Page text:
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Opinion of the Court.

234 U. S.

preme Court, however, instead of disregarding the claim of Federal right upon the ground that it had been abandoned in the trial court, recognized the contention of plaintiff in error that the "work was done under the direction of the United States engineers who had charge of the work for the Government," and by its decision necessarily overruled it. We must, therefore, deal with the Federal question. North Carolina R. Co. v. Zachary, 232 U. S. 248, 257.

Among the assignments of error is one based upon the refusal of the Supreme Court to find as a fact that the acts for the performance of which plaintiff in error was held guilty of contempt were done under the direction and authorization of officials of the War Department of the United States, acting in pursuance of and in accordance with the acts of Congress. While, in ordinary cases, we are bound by the findings of the state court of last resort respecting matters of fact, it is hardly necessary to say that that court cannot, by omitting to pass upon the basic questions of fact, deprive a litigant of the benefit of a Federal right, any more than it could do so by making findings that were wholly without support in the evidence. And just as this court, where its appellate jurisdiction is properly invoked and all the evidence is brought before it, will, if necessary for a decision of a Federal question, examine the entire record in order to determine whether there is evidence to support the findings of the state court, so it is our duty, in the absence of adequate findings, to examine the evidence in order to determine what facts might reasonably be found therefrom and which would furnish a basis for the asserted Federal right. Southern Pacific Co. v. Schuyler, 227 U. S. 601, 611, and cases cited.

Since the present record appears to contain all the evidence that was submitted to the state courts, we proceed to supplement the statement made by the Supreme Court by adding such further facts pertaining to the asserted

Opinion of the Court.

claim of Federal right as might reasonably have been found, with the following result:

234 U. S.

One Erickson, a general contractor, had entered into a contract for excavating a part of the Lake Washington Canal. The contract was in writing, dated August 16, 1910, and was made between "Arthur Williams, Captain Corps Engineers, United States Army, hereinafter represented as the contracting officer representing the State of Washington, on the one part, and C. J. Erickson, of Seattle, in the County of King, State of Washington, hereinafter designated as the contractor, of the second part." The work covered by the contract was nearing completion when, on October 22, 1910, in an action. pending in the Superior Court in and for the County of Thurston, between William L. Bilger and others, plaintiffs, and the State of Washington, King County, and Erickson, defendants, upon the application of the plaintiffs for an order enjoining defendants from removing the embankment between the excavated portion of the canal and Lake Washington, the court, being satisfied that such removal might tend to lower the waters of the lake to the detriment and damage of the plaintiffs, announced that a restraining order would issue. In accordance with this announcement a formal decree was made under date October 28. Erickson had notice of the announced decree, and plaintiff in error, who was acting as his foreman upon the work, had written notice of it on October 26, after which he proceeded to blow up the embankment, contrary to the prohibition. Under the state practice, the decree bound them from the time they were informed of it, although it was not yet formally entered. There was evidence tending to show that plaintiff in error acted under orders coming not from Erickson, but from Captain Williams; and his own testimony was to this effect. Other evidence tended to show that the canal strip or right of way was in the control of the War Department, with a watchman actually upon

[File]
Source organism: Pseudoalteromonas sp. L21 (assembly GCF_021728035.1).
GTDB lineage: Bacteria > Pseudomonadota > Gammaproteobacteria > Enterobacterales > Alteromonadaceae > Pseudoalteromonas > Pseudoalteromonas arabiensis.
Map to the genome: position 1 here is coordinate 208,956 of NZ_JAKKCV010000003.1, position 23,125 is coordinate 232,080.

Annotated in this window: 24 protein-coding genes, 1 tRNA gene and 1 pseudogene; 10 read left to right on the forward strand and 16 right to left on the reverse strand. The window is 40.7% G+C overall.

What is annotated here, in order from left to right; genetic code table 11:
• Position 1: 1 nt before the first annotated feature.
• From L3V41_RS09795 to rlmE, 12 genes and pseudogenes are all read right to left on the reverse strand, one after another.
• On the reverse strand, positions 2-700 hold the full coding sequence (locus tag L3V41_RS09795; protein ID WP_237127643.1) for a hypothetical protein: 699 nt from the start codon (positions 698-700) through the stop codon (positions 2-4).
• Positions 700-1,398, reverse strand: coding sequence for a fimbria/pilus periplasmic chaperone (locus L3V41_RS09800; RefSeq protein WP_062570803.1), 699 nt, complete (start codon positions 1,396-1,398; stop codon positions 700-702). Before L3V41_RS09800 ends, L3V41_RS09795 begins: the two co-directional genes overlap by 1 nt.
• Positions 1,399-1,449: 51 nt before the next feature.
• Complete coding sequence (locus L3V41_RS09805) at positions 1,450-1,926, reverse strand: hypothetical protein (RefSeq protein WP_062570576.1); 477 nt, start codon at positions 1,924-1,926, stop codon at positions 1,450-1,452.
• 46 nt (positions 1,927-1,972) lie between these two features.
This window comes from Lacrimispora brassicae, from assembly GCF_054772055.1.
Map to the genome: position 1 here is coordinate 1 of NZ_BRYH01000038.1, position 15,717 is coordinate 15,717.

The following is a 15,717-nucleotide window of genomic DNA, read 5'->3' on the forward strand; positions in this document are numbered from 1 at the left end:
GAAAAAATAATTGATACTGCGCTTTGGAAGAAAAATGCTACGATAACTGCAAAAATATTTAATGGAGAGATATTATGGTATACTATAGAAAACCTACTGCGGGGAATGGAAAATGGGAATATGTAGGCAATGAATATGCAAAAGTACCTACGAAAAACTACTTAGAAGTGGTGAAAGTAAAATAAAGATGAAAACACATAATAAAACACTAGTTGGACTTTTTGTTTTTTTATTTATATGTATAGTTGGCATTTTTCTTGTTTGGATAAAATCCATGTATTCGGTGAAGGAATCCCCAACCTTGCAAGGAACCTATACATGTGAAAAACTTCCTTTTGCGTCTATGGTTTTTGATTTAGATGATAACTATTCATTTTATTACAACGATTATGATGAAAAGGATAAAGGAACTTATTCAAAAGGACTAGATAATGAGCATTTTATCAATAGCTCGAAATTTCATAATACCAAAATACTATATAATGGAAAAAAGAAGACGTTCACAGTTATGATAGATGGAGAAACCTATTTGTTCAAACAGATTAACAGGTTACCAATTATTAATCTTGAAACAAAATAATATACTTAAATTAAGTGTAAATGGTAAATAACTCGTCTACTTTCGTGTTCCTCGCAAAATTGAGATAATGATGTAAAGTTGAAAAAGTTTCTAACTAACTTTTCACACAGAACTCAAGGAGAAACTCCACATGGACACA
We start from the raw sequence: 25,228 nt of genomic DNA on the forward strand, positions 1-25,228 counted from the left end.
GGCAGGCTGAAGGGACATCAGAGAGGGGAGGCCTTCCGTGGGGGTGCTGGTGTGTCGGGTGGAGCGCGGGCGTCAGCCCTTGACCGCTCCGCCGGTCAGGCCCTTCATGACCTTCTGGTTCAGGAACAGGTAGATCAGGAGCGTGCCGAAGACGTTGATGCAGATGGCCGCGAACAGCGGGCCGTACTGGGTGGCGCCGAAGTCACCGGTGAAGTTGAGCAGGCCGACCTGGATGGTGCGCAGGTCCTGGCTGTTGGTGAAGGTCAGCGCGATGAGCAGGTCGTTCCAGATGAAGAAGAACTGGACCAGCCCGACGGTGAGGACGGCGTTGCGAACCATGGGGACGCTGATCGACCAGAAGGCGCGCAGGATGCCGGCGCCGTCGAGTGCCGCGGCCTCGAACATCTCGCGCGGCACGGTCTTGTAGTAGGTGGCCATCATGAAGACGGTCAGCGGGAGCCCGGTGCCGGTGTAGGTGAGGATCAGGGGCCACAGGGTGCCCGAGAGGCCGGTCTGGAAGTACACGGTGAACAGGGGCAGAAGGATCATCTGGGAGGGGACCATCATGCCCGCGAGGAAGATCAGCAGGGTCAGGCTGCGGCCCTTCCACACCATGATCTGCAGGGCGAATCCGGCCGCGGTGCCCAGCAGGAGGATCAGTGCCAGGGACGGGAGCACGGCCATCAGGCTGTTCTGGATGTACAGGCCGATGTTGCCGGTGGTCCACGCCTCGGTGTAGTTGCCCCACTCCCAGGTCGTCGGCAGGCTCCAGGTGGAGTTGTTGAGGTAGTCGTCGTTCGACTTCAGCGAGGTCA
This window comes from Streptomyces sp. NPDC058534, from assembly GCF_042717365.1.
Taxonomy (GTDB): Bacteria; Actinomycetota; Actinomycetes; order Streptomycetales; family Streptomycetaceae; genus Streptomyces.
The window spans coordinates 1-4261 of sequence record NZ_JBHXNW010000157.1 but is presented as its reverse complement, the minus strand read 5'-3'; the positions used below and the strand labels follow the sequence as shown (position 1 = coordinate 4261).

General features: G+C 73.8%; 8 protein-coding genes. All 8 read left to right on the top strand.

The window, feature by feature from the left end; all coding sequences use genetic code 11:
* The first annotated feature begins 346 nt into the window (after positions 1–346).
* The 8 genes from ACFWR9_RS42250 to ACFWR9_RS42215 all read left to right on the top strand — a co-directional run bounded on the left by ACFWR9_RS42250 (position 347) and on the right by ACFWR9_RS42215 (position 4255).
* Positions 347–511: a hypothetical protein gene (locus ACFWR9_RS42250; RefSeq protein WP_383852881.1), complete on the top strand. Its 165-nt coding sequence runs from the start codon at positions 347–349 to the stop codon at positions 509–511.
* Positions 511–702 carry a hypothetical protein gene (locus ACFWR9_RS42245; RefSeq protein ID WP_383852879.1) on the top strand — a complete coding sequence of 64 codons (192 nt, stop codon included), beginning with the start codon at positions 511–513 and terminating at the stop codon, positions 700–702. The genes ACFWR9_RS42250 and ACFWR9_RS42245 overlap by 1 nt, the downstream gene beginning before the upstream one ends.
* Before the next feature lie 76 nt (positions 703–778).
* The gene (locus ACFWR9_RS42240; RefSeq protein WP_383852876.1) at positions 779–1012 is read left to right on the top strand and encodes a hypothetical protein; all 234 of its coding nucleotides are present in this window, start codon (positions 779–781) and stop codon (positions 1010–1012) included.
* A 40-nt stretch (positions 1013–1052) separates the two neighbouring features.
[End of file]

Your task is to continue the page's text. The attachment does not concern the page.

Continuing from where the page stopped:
Opinion of the Court.

the ground. The contract was not introduced in evidence, and there was only meagre testimony as to its contents, which left it doubtful whether the final work of excavating the opening between the head of the canal and the lake was within its provisions. Since there is no distinct finding upon this subject, we will consider the case in both aspects.

The act of Congress especially invoked as authority for what was done by plaintiff in error under direction of Captain Williams, is the River and Harbor Act of June 25, 1910 (36 Stat. 630, 666, c. 382), which contains the following: